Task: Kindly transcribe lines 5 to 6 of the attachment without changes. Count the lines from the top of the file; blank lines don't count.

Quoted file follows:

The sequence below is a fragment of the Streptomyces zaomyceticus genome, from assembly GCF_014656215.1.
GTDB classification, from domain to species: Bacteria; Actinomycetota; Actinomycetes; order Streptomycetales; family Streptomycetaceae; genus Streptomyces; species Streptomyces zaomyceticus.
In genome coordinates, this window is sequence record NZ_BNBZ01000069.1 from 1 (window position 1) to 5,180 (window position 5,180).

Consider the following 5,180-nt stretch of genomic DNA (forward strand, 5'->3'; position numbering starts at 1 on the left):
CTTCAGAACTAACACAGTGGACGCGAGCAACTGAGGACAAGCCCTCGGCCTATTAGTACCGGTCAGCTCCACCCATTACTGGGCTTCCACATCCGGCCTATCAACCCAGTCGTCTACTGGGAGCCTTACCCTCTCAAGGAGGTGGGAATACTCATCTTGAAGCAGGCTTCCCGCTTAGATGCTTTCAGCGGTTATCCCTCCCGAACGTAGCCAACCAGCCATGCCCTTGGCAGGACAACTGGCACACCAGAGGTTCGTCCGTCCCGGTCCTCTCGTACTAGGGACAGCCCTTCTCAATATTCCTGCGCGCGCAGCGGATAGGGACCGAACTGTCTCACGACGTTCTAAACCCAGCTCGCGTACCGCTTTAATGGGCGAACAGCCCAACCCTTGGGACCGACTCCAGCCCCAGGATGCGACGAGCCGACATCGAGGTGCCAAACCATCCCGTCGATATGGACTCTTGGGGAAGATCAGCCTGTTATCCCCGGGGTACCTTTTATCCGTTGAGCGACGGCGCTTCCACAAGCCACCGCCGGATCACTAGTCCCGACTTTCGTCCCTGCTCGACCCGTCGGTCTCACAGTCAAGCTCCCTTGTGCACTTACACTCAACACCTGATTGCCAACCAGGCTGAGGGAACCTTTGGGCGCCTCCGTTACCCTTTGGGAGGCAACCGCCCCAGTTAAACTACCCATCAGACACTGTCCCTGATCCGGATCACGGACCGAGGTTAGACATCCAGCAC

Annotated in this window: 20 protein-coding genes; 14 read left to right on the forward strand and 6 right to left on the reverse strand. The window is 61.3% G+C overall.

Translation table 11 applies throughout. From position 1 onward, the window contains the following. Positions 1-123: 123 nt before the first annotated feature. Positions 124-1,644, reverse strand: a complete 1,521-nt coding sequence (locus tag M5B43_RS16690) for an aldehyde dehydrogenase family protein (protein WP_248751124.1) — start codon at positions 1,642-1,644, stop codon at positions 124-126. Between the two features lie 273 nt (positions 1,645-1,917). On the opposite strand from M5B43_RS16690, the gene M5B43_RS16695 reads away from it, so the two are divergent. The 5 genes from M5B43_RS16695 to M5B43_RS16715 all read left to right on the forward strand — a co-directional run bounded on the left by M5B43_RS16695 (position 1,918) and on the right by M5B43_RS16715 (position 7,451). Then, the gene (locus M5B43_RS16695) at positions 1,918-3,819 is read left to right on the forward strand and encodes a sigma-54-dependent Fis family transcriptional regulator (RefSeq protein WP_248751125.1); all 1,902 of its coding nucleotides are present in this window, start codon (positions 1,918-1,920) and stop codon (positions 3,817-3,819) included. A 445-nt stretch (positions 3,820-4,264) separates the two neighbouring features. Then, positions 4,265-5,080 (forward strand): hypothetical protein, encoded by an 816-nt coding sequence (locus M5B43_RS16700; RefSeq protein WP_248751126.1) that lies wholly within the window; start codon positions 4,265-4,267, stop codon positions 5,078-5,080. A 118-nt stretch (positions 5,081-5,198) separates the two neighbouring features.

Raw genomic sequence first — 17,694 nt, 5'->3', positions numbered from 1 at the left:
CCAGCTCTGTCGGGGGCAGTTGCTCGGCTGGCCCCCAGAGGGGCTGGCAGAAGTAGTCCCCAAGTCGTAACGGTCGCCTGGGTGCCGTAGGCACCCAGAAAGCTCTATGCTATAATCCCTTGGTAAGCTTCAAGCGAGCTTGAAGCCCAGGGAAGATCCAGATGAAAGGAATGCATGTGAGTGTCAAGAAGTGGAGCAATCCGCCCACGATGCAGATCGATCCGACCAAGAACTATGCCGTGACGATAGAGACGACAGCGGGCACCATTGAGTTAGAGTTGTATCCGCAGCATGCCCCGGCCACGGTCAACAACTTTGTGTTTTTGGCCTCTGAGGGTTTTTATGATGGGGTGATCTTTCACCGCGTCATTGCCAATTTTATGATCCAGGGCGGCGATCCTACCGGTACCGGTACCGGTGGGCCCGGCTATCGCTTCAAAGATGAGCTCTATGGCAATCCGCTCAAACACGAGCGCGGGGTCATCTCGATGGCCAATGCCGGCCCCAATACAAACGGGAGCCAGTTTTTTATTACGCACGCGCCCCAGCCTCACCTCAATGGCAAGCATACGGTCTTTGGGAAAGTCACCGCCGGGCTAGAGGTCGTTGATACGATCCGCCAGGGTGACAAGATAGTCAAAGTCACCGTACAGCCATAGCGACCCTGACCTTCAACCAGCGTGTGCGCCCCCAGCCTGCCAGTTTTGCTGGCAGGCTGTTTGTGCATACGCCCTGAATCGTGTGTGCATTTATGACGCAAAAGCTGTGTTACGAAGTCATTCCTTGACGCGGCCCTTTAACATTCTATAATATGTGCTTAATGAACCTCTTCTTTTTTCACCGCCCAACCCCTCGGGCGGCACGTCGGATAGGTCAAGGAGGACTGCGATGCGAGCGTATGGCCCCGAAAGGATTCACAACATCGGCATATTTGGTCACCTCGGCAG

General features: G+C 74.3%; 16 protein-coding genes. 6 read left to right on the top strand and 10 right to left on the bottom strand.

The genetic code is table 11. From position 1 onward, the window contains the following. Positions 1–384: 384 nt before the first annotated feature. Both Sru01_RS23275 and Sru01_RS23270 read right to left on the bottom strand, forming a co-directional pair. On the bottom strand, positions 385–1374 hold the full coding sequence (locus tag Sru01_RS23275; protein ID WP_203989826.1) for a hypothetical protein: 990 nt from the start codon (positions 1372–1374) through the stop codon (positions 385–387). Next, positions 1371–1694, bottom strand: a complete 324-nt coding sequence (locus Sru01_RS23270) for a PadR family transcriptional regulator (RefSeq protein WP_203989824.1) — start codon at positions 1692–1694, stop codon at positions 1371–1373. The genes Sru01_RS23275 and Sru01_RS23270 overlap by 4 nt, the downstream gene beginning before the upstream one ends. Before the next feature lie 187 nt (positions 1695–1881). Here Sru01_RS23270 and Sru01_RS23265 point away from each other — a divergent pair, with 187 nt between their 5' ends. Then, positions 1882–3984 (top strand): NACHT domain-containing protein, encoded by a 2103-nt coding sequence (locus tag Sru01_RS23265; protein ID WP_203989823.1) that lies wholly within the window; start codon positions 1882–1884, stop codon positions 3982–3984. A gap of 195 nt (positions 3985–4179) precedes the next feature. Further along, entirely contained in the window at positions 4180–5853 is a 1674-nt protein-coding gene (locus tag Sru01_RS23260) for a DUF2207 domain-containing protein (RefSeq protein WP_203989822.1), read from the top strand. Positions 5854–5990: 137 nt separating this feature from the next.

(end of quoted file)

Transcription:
CTTCAGAACTAACACAGTGGACGCGAGCAACTGAGGACAAGCCCTCGGCCTATTAGTACCGGTCAGCTCCACCCATTACTGGGCTTCCACATCCGGCCTATCAACCCAGTCGTCTACTGGGAGCCTTACCCTCTCAAGGAGGTGGGAATACTCATCTTGAAGCAGGCTTCCCGCTTAGATGCTTTCAGCGGTTATCCCTCCCGAACGTAGCCAACCAGCCATGCCCTTGGCAGGACAACTGGCACACCAGAGGTTCGTCCGTCCCGGTCCTCTCGTACTAGGGACAGCCCTTCTCAATATTCCTGCGCGCGCAGCGGATAGGGACCGAACTGTCTCACGACGTTCTAAACCCAGCTCGCGTACCGCTTTAATGGGCGAACAGCCCAACCCTTGGGACCGACTCCAGCCCCAGGATGCGACGAGCCGACATCGAGGTGCCAAACCATCCCGTCGATATGGACTCTTGGGGAAGATCAGCCTGTTATCCCCGGGGTACCTTTTATCCGTTGAGCGACGGCGCTTCCACAAGCCACCGCCGGATCACTAGTCCCGACTTTCGTCCCTGCTCGACCCGTCGGTCTCACAGTCAAGCTCCCTTGTGCACTTACACTCAACACCTGATTGCCAACCAGGCTGAGGGAACCTTTGGGCGCCTCCGTTACCCTTTGGGAGGCAACCGCCCCAGTTAAACTACCCATCAGACACTGTCCCTGATCCGGATCACGGACCGAGGTTAGACATCCAGCAC

Annotated in this window: 20 protein-coding genes; 14 read left to right on the forward strand and 6 right to left on the reverse strand. The window is 61.3% G+C overall.